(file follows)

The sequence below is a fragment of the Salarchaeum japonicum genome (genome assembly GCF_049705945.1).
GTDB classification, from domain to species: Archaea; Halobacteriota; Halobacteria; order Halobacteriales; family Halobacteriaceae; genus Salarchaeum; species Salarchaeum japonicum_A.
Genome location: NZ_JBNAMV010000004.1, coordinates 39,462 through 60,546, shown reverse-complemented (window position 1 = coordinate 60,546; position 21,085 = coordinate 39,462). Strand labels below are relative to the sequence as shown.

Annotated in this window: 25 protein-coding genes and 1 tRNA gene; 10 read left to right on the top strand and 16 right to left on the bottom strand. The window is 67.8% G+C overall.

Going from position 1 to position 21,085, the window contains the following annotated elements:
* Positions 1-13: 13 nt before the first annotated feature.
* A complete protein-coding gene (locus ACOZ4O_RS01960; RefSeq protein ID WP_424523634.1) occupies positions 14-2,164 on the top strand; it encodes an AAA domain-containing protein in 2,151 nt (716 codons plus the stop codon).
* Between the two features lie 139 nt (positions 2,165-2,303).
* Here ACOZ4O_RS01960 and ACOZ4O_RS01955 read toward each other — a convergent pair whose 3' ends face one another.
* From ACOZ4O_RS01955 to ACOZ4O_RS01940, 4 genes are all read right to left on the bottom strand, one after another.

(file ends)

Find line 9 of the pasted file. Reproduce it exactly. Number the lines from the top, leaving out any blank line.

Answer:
* Here ACOZ4O_RS01960 and ACOZ4O_RS01955 read toward each other — a convergent pair whose 3' ends face one another.